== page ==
Mind Enterprises

‘Idealist’ – February 5th 2016.

Mind Enterprises, aka Andrea Tirone, has announced details of the release of his debut album. Idealist is released on Friday 5th February 2016 on Because Music.

The tracklisting of the 10-track album, which channels both the electronic pulse of Todd Terje and William Onyeabor’s loose-fit West African disco, is as follows:

1.   Idealistic

2.   Chapita

3.   Give Me Light

4.   Lover Boy

5.   Bad Habit

6.   Confusion

7.   Girlfriend

8.   Stamps

9.   Sale Sale

10. Farewell


Originally from Turin, and now based in Clapton east London, Idealist was in part inspired by a chance discovery of some music on a hard drive given to Andrea by Salvatore Principato, singer with seminal New York post-punks Liquid Liquid, after their paths had crossed in 2011 when Principato produced an EP for Andrea’s previous band Did.

“I was looking for something to inspire me,” he remembers. “So I plugged it in and suddenly there were all these amazing sounds.” But the music which caught Andrea’s ear didn’t sound anything like early-80s no wave New York. Instead he found himself hooked on Fever, a vintage garage-funk jam by 70s Kenyan musician Jingo.

“That was the key to start exploring, I started listening to a lot of Afro-funk from Nigeria and Ghana, and after that my way of composing changed drastically.”

Moving to London in 2012 to try and escape the somewhat insular Italian alternative scene he was part of in Turin – “I left Italy because I was a bit stuck there, I couldn’t find the right way to express myself,” – Andrea set up his home studio and set to work.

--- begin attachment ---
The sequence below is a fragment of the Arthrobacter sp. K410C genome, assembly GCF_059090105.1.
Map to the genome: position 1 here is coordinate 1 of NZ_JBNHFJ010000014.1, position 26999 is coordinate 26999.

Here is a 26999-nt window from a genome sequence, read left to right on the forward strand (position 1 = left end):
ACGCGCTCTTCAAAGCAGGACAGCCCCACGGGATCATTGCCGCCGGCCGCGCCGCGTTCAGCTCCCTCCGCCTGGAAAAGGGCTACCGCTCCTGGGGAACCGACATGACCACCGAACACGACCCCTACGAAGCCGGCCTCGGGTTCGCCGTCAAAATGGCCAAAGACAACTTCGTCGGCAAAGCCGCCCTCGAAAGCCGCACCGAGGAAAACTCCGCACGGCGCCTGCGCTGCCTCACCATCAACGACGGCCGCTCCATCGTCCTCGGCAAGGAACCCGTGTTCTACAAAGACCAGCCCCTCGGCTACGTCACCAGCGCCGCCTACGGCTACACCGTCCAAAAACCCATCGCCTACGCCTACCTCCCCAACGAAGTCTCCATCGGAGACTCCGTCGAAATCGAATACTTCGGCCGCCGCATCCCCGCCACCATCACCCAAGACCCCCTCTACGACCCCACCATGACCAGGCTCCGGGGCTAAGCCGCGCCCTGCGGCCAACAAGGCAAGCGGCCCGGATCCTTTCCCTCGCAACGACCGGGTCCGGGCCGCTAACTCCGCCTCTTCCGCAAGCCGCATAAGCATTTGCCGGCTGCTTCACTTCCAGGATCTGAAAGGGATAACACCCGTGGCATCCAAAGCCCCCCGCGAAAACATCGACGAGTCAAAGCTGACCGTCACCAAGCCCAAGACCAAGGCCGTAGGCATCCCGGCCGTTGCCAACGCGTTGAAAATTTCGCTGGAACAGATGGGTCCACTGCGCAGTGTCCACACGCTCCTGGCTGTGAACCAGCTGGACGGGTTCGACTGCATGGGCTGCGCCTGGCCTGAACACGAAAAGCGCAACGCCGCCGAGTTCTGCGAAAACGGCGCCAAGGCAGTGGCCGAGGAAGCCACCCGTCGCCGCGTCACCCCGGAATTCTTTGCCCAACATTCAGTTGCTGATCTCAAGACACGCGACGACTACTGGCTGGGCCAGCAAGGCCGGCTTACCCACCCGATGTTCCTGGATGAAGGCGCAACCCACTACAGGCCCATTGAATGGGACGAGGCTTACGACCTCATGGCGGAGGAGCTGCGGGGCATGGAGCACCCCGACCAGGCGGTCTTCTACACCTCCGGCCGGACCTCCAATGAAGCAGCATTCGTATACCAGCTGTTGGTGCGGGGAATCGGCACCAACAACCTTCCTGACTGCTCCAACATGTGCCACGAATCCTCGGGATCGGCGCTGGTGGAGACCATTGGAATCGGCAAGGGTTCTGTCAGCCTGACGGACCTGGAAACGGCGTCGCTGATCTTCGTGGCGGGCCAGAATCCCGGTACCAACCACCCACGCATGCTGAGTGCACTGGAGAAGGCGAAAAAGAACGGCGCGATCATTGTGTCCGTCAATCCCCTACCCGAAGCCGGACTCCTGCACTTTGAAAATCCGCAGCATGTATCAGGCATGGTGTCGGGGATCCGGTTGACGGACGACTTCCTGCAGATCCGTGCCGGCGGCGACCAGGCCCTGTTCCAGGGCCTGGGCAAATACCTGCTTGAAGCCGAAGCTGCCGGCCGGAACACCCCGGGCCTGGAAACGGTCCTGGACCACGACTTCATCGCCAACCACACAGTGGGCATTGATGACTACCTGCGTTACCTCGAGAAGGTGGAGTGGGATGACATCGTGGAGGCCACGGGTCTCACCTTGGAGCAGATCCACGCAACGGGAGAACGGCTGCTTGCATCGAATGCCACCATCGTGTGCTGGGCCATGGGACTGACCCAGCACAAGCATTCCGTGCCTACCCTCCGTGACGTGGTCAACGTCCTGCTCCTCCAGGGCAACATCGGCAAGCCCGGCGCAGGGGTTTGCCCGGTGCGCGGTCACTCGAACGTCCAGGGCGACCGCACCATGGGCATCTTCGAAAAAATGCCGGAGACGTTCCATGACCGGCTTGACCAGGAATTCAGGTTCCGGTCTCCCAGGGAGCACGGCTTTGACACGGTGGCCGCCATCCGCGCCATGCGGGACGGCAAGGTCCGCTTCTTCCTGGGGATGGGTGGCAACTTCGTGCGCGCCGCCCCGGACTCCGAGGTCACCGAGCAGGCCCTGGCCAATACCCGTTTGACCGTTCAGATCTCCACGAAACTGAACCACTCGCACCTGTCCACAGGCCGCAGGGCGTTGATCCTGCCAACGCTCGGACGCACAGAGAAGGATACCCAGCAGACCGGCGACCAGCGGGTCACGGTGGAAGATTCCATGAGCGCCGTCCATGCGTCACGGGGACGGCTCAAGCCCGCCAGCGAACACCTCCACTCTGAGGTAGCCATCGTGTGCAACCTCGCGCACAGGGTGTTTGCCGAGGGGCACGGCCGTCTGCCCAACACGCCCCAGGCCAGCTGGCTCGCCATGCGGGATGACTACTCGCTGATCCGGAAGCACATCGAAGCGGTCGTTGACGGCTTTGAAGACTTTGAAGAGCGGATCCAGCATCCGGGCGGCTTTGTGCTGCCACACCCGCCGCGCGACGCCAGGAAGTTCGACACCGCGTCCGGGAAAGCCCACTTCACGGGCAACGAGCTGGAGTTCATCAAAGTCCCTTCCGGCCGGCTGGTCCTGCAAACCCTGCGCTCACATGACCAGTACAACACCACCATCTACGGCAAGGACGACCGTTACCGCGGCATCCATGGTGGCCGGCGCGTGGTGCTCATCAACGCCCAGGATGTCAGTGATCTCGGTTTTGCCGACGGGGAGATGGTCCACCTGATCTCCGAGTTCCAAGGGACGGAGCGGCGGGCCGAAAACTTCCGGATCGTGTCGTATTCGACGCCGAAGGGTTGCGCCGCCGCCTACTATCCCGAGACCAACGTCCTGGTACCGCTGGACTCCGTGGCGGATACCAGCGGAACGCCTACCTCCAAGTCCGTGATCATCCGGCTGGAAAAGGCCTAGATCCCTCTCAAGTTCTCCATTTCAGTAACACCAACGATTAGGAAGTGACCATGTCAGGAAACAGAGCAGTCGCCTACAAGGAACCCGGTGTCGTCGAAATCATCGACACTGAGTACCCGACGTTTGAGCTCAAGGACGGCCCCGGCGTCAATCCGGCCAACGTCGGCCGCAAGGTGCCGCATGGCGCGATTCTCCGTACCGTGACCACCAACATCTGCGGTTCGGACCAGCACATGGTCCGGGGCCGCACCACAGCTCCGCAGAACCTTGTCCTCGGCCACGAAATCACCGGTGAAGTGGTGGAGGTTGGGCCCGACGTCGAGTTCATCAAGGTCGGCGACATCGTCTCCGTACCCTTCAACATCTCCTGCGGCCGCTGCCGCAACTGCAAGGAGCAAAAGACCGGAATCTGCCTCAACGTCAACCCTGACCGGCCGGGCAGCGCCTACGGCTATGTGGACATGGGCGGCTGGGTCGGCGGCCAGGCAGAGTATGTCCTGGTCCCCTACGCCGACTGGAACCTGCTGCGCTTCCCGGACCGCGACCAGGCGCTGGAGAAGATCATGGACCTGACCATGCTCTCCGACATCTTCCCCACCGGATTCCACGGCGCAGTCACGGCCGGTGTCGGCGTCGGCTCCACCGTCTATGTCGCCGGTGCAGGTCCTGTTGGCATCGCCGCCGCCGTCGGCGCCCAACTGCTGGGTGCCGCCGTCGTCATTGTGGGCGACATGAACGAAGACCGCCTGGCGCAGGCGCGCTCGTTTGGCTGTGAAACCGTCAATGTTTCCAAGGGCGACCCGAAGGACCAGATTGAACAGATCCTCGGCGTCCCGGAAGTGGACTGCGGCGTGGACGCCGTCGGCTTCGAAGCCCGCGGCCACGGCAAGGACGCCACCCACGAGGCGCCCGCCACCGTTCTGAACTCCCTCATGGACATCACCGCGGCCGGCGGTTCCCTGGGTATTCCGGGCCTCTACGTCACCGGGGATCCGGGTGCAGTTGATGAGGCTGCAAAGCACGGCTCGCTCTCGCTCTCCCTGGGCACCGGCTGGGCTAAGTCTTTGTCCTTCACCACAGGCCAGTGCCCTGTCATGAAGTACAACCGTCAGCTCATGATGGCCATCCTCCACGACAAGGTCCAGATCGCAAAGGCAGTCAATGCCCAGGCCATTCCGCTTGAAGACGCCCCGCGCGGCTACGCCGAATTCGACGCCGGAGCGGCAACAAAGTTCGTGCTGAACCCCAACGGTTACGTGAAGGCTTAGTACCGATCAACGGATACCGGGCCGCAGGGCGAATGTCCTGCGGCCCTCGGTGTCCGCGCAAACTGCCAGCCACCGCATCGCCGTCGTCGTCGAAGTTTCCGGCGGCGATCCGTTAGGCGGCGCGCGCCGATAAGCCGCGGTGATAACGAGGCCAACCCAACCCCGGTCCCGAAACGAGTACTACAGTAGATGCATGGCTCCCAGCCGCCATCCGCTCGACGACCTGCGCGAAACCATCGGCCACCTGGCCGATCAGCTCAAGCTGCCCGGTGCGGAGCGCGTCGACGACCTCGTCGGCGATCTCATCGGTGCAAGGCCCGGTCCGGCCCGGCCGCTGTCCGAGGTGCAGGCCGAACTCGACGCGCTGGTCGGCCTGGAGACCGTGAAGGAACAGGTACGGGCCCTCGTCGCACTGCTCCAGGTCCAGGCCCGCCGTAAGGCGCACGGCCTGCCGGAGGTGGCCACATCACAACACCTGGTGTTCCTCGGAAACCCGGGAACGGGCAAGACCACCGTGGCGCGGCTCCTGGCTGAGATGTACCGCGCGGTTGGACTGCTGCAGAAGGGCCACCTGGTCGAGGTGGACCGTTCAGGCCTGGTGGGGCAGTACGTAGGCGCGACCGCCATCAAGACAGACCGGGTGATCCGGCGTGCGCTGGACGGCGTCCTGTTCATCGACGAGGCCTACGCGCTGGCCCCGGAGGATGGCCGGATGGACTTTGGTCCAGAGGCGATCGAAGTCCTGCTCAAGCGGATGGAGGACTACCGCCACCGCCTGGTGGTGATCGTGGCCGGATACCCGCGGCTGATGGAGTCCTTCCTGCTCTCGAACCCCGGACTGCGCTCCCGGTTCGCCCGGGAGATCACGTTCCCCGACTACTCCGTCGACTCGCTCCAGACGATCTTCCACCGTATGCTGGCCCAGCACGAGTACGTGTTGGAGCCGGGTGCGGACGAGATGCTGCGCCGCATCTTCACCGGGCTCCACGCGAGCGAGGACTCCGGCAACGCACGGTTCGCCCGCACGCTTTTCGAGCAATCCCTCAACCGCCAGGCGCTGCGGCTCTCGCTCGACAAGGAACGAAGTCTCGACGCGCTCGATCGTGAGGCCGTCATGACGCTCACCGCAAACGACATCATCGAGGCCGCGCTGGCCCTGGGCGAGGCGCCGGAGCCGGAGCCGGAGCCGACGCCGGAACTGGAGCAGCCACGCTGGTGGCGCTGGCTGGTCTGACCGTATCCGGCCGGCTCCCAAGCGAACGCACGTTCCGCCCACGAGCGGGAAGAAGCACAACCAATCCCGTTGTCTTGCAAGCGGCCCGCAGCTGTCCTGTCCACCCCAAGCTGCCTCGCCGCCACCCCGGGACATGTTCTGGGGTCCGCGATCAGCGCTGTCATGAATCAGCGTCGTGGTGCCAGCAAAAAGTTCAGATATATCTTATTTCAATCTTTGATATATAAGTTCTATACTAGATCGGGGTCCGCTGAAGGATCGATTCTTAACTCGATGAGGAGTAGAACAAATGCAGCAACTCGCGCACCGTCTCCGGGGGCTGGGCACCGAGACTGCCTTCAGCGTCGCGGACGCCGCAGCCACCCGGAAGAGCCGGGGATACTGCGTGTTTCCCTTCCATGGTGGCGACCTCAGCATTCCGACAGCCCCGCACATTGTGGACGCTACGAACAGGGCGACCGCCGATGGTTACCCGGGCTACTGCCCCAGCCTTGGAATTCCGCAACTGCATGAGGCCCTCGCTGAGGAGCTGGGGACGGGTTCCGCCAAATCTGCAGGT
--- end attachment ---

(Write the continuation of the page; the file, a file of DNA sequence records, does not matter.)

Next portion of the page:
The first result was the soulful, off-beat electro of 2013’s My Girl EP. But faced with the challenge of following it up with his debut album early the following year, Andrea admits he “got a bit lost”.

Taking his time to fully realize his musical vision, using live instruments rather than just relying on software for sounds, and placing his distinctive falsetto at the heart of the mix, Idealist offers a distinctively fresh, individual twist on the kind of new-wave electronic funk pioneered by Metronomy and LA Priest – It’s music which is intended to make people move.

“I’ve kind of changed my approach to club music,” he admits. “One thing I was thinking while recording the album was that it’s dance music, but on my terms. This is what I would want to hear if I was going out to a gig. Songs, yes. But songs you can dance to. That’s the ultimate goal of this record.”